by Alison Natasi)
Next week marks the 158th birthday of The Wonderful Wizard of Oz author L. Frank Baum, whose 14-books series set in a faraway fantasy realm has captured the imaginations of generations of readers. The surreal landscape, which is downright psychedelic as the movie version demonstrates in bold Technicolor, is home to colorful creatures who are wonderfully odd-looking and truly weird. Many of Baum’s characters were written as icons of the cultural and political allegories woven throughout his tales, but that doesn’t make them any less strange. We’re celebrating ten of the most bizarre characters in Baum’s Oz canon that often get overlooked when discussing the author’s legacy.
With a humble notch for a mouth, two wooden knots for eyes, and a tree branch for a tail, the Sawhorse is exactly what his name implies. The animated trestle was brought to life by some magic powder, and his sole job is to carry around a guy with a pumpkinhead. He’s not the brightest bulb in the bunch (which might be due to his lack of ears and hearing during a stretch of his lifetime), but his personality is anything but wooden.
Tim Burton ripped a page from Baum’s character playbook when he spotted Oz’s Jack Pumpkinhead and created “Jack Skellington.” Built from tree branches and sporting a jack-o’-lantern head, Jack was initially created to scare off one of Oz’s witches, Mombi. Magic powder brought him to life, but Jack is only as intelligent as the number of seeds sprouting in his head at any given time. Did we mention that when his head goes rotten, new heads are carved out and the old ones are buried in their own graveyard?
Baum created one of the earliest robots to appear in modern literature and named him Tik-Tok. The mechanical man can’t operate unless he’s wound up, which means he’s doomed to stay mute until someone helps turn his parts. He only talks with his teeth, which at times appears a little menacing. Tik-Tok doesn’t process emotions, but considers himself to be a devoted “slave” to Dorothy.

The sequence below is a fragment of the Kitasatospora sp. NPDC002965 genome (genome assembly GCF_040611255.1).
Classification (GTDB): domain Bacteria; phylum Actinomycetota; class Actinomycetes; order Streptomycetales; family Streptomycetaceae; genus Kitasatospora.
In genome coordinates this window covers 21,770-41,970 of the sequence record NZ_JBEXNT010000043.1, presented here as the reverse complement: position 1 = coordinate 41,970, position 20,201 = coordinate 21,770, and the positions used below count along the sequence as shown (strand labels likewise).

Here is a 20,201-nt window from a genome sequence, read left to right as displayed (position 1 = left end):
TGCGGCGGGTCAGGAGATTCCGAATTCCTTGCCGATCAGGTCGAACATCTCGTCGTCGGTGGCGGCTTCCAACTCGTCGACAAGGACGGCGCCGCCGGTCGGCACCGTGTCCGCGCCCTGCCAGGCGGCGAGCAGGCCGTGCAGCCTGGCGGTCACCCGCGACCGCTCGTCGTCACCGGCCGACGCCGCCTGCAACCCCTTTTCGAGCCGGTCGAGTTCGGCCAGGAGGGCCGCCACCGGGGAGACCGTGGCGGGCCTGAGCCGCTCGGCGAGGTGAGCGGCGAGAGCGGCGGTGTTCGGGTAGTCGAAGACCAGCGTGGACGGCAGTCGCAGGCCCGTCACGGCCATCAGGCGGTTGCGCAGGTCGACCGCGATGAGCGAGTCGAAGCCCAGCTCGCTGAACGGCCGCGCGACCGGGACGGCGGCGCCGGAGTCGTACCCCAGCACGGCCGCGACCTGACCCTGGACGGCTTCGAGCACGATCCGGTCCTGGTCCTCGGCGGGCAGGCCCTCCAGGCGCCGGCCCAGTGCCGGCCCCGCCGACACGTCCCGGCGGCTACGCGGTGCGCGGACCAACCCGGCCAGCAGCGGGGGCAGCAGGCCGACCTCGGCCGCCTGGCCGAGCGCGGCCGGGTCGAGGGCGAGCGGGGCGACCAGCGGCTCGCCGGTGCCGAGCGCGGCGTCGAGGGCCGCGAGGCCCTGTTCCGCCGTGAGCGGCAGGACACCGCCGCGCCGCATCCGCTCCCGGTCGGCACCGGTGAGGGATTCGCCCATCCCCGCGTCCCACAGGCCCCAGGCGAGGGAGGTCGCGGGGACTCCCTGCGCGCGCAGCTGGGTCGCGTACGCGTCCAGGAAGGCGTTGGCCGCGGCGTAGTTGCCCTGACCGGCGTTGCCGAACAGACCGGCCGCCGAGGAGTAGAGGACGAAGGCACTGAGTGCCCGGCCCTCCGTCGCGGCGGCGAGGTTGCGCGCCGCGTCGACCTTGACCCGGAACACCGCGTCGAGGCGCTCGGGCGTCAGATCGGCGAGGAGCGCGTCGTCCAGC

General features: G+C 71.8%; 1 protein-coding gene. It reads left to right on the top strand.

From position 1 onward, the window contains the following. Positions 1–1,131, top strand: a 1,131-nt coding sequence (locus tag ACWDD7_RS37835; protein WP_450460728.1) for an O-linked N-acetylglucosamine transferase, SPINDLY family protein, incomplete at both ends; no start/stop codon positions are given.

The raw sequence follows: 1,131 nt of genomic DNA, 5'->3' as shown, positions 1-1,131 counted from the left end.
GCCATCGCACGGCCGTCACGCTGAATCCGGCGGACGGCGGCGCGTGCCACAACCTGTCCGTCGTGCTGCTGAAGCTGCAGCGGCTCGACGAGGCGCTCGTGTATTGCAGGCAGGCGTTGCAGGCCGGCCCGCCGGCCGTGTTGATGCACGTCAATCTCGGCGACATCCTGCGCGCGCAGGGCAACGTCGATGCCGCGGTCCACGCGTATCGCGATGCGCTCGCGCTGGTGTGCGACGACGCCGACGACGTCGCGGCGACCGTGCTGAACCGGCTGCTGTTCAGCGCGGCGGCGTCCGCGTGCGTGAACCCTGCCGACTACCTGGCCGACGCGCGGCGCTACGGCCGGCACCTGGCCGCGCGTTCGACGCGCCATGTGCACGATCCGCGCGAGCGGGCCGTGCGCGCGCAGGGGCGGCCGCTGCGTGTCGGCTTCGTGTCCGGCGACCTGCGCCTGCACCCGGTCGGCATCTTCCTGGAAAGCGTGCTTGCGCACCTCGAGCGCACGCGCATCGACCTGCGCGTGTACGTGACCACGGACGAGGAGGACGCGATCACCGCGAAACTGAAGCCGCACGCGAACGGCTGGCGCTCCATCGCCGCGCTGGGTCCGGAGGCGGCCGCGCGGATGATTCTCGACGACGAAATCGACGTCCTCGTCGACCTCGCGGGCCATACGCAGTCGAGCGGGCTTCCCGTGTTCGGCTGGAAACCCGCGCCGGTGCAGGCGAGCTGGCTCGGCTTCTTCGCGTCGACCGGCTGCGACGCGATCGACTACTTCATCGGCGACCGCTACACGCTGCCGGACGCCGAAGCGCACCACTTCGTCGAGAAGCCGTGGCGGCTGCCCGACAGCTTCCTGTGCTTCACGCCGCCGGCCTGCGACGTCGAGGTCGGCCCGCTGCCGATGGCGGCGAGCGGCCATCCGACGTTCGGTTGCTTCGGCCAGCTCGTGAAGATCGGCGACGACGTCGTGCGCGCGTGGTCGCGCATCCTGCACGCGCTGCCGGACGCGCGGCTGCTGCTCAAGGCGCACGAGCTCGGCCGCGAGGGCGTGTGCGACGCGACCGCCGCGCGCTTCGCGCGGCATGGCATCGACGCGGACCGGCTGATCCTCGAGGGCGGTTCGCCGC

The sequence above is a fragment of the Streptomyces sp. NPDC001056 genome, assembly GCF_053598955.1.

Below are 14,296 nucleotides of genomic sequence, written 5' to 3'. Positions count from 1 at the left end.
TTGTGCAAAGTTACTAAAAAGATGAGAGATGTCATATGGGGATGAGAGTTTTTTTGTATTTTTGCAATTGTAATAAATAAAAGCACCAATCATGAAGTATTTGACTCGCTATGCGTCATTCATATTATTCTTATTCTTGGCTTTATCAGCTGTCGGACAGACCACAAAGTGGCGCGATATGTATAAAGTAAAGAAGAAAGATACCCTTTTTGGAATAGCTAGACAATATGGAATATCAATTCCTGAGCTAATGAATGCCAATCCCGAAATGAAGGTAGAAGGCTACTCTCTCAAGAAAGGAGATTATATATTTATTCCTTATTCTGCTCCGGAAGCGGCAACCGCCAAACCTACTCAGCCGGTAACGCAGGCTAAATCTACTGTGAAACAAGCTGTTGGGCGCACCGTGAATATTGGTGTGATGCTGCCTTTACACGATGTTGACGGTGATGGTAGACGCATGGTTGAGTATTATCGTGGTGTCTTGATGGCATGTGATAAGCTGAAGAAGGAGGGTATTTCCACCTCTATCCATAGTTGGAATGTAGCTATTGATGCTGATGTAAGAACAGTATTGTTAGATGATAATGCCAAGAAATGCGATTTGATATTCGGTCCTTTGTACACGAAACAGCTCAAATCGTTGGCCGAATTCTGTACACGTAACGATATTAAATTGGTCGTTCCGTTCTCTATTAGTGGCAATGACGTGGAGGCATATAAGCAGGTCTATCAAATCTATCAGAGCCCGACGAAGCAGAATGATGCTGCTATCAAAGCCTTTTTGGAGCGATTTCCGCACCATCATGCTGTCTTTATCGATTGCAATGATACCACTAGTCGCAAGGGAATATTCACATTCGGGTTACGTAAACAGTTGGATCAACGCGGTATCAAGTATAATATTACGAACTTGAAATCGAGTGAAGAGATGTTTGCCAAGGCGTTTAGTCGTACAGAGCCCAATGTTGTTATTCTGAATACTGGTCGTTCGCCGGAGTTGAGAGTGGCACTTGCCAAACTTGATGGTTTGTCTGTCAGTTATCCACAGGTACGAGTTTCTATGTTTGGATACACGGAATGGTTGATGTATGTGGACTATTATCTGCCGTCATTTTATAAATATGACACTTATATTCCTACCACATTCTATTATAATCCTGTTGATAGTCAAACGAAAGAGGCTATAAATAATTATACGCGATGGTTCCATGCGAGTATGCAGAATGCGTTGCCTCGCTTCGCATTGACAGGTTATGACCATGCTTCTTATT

Many contemporary fans of Baum first met his character Billina, the talking chicken, in the creepy 1985 film, Return to Oz. The yellow hen replaces the role that pup Toto previously assumed, and acts as Dorothy’s companion for her long, strange trip through Oz. Billina experiences frequent bouts of gender dysphoria. The spunky bird was originally named Bill, because it was thought that she might be a rooster, but Dorothy insisted on changing Billina’s name to a feminine moniker. Billina eventually hatched chicks (oddly, she named them all Dorothy), but her gender confusion continues throughout her lifetime.
If Burton modeled Jack Skellington after Baum’s Jack Pumpkinhead, then he surely modeled Sally after Baum’s Patchwork Girl — often referred to as “Scraps.” The living rag doll also came to life via some magic powder, courtesy of a Munchkin magician. The wobbly Scraps was created to be a servant, but quickly became the love interest of the Scarecrow.
Ojo the Lucky
Baum created a weird little character in the form of Ojo — a Munchkin who lives with his uncle in the forest, but is actually a prince. Ojo was given his nickname as a way to counteract his bouts with bad luck. The tiny royal was born on Friday the 13th, even. He believes that being left-handed and having a wart under his arm also makes him bad news for those around him.
Bungle, the Glass Cat
Apparently no one in Oz got the memo about this magic powder, because everyone and everything is tampered with using the potent dust. The magician Dr. Pipt wanted to create a cat for his wife, whose sole purpose was to catch mice. Using the powder to bring a glass feline figurine to life, the Dr. quickly found out that his creation was no mouser. In fact, the transparent kitty scoffed at the idea of chasing prey. Named Bungle, the cat is a striking, albeit eerie-looking, creature, totally see-through except for her heart, eyes, and brains. Weirder still, Bungle was subject to a lobotomy by the Wizard of Oz who replaced her pink brains with clear ones in order to make her more docile.
Yep, an entire race of living utensils. According to Baum, who clearly got a little too pun-tastic here, the colander is the high priest of the bunch, because he’s the holiest.
The Bun People of Bunbury
The Bun People are indeed made of baked goods. Toto and Billina let their appetites get the better of them and wound up devouring a Bun person in The Emerald City of Oz.
This mountain-dwelling race of people lack a cranium and forehead, but the Flatheads carry their brains around in a can, inside their pocket. Sounds like pure nightmare fuel